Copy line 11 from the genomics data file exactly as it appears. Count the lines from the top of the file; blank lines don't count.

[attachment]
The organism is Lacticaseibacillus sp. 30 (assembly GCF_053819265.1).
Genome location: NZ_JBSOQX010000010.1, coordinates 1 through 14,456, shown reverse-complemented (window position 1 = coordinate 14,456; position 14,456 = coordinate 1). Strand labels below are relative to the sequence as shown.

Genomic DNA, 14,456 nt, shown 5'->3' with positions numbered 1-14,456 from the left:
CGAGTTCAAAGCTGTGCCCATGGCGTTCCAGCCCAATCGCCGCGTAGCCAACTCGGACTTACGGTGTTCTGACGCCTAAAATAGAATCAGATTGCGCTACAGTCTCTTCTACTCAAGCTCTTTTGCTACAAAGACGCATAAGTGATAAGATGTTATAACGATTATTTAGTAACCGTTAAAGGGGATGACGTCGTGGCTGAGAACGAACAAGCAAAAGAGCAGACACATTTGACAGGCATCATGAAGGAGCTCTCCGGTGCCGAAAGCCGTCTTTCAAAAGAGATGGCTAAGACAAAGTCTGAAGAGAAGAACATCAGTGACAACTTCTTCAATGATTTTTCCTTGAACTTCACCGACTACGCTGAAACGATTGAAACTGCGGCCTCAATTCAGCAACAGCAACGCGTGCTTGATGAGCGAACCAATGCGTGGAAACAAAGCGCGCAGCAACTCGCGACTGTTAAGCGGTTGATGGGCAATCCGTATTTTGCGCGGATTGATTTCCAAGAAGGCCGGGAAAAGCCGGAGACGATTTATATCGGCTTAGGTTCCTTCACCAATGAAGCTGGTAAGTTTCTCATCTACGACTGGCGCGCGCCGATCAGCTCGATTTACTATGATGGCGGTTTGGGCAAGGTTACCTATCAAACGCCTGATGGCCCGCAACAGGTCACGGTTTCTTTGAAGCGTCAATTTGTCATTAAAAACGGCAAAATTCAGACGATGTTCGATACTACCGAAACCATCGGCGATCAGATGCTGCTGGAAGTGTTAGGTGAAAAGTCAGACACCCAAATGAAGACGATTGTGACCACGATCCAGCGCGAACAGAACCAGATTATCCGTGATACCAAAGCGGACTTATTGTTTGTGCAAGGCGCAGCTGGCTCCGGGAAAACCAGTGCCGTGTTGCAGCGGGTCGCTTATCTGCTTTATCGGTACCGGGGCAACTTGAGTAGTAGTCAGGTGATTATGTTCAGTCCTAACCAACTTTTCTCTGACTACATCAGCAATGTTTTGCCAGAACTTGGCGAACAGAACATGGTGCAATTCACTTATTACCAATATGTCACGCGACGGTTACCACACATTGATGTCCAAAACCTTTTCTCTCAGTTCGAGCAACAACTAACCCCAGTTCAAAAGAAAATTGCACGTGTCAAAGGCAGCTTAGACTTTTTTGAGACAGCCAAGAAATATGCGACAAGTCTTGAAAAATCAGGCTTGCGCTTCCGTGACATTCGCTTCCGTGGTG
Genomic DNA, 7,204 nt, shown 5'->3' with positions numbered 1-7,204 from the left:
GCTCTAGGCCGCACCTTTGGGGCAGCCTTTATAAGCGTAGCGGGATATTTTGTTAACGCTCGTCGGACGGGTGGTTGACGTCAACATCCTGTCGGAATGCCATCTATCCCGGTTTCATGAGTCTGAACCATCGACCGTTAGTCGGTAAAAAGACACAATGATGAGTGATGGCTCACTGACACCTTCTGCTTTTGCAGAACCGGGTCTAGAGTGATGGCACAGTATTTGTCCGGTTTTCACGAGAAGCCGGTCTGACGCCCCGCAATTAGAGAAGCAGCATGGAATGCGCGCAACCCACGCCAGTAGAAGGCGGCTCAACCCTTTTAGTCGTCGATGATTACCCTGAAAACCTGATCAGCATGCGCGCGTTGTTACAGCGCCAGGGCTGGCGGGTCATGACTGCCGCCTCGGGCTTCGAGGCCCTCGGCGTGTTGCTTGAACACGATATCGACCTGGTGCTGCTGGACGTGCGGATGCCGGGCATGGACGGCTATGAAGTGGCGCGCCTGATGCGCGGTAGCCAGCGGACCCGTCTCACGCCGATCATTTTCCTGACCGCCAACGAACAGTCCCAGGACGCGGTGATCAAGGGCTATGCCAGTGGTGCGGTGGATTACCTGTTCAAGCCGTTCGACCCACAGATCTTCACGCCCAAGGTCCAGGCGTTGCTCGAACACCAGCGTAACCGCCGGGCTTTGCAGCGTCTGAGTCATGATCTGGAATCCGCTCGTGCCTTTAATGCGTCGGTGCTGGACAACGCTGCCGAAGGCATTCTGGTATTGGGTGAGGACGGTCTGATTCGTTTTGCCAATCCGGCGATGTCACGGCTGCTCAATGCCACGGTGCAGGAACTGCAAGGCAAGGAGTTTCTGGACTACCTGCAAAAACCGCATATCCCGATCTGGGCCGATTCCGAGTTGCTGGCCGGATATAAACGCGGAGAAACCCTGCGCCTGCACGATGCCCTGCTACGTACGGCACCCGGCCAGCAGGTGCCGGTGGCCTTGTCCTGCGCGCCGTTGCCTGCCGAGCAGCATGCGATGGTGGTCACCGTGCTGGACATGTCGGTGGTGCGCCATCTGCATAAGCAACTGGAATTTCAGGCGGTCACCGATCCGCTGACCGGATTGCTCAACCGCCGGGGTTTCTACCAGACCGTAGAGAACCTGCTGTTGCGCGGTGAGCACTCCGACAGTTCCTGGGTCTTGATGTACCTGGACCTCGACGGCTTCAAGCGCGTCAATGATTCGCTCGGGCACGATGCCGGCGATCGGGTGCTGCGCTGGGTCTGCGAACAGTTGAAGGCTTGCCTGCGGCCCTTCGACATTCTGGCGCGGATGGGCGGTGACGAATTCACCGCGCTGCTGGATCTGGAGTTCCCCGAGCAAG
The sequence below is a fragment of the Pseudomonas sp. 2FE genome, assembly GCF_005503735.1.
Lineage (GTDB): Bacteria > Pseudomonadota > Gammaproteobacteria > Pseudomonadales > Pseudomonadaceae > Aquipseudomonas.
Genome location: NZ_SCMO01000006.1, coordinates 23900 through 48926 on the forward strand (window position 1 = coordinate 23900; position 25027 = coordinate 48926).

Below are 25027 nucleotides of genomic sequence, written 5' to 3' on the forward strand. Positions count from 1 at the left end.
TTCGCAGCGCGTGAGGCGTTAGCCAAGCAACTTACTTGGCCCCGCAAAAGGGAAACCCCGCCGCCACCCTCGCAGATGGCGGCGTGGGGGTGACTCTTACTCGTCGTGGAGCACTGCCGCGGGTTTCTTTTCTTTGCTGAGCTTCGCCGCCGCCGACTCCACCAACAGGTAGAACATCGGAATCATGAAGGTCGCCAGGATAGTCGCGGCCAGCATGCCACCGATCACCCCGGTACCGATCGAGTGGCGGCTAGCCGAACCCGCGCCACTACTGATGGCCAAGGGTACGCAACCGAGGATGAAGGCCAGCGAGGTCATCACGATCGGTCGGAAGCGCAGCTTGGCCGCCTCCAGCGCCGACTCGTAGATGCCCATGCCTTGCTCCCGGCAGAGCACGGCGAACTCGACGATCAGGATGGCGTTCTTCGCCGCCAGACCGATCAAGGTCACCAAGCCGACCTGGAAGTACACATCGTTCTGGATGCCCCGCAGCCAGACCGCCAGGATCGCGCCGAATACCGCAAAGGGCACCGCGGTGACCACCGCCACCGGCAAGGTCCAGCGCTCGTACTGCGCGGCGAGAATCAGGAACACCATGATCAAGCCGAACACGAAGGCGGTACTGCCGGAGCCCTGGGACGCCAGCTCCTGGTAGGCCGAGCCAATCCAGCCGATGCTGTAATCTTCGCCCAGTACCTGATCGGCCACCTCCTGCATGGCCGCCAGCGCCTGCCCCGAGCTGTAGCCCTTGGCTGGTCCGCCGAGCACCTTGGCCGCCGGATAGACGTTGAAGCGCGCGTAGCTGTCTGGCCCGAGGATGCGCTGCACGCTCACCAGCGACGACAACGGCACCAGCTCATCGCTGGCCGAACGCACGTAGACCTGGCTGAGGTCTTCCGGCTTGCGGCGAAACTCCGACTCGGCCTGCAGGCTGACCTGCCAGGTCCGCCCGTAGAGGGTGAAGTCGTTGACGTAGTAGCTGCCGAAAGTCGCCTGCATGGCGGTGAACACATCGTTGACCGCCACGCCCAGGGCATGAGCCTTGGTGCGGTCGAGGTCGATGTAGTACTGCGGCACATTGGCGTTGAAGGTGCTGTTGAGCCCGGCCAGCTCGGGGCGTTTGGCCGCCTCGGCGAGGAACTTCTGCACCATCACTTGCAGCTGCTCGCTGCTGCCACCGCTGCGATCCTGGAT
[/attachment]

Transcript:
TTCGCAGCGCGTGAGGCGTTAGCCAAGCAACTTACTTGGCCCCGCAAAAGGGAAACCCCGCCGCCACCCTCGCAGATGGCGGCGTGGGGGTGACTCTTACTCGTCGTGGAGCACTGCCGCGGGTTTCTTTTCTTTGCTGAGCTTCGCCGCCGCCGACTCCACCAACAGGTAGAACATCGGAATCATGAAGGTCGCCAGGATAGTCGCGGCCAGCATGCCACCGATCACCCCGGTACCGATCGAGTGGCGGCTAGCCGAACCCGCGCCACTACTGATGGCCAAGGGTACGCAACCGAGGATGAAGGCCAGCGAGGTCATCACGATCGGTCGGAAGCGCAGCTTGGCCGCCTCCAGCGCCGACTCGTAGATGCCCATGCCTTGCTCCCGGCAGAGCACGGCGAACTCGACGATCAGGATGGCGTTCTTCGCCGCCAGACCGATCAAGGTCACCAAGCCGACCTGGAAGTACACATCGTTCTGGATGCCCCGCAGCCAGACCGCCAGGATCGCGCCGAATACCGCAAAGGGCACCGCGGTGACCACCGCCACCGGCAAGGTCCAGCGCTCGTACTGCGCGGCGAGAATCAGGAACACCATGATCAAGCCGAACACGAAGGCGGTACTGCCGGAGCCCTGGGACGCCAGCTCCTGGTAGGCCGAGCCAATCCAGCCGATGCTGTAATCTTCGCCCAGTACCTGATCGGCCACCTCCTGCATGGCCGCCAGCGCCTGCCCCGAGCTGTAGCCCTTGGCTGGTCCGCCGAGCACCTTGGCCGCCGGATAGACGTTGAAGCGCGCGTAGCTGTCTGGCCCGAGGATGCGCTGCACGCTCACCAGCGACGACAACGGCACCAGCTCATCGCTGGCCGAACGCACGTAGACCTGGCTGAGGTCTTCCGGCTTGCGGCGAAACTCCGACTCGGCCTGCAGGCTGACCTGCCAGGTCCGCCCGTAGAGGGTGAAGTCGTTGACGTAGTAGCTGCCGAAAGTCGCCTGCATGGCGGTGAACACATCGTTGACCGCCACGCCCAGGGCATGAGCCTTGGTGCGGTCGAGGTCGATGTAGTACTGCGGCACATTGGCGTTGAAGGTGCTGTTGAGCCCGGCCAGCTCGGGGCGTTTGGCCGCCTCGGCGAGGAACTTCTGCACCATCACTTGCAGCTGCTCGCTGCTGCCACCGCTGCGATCCTGGAT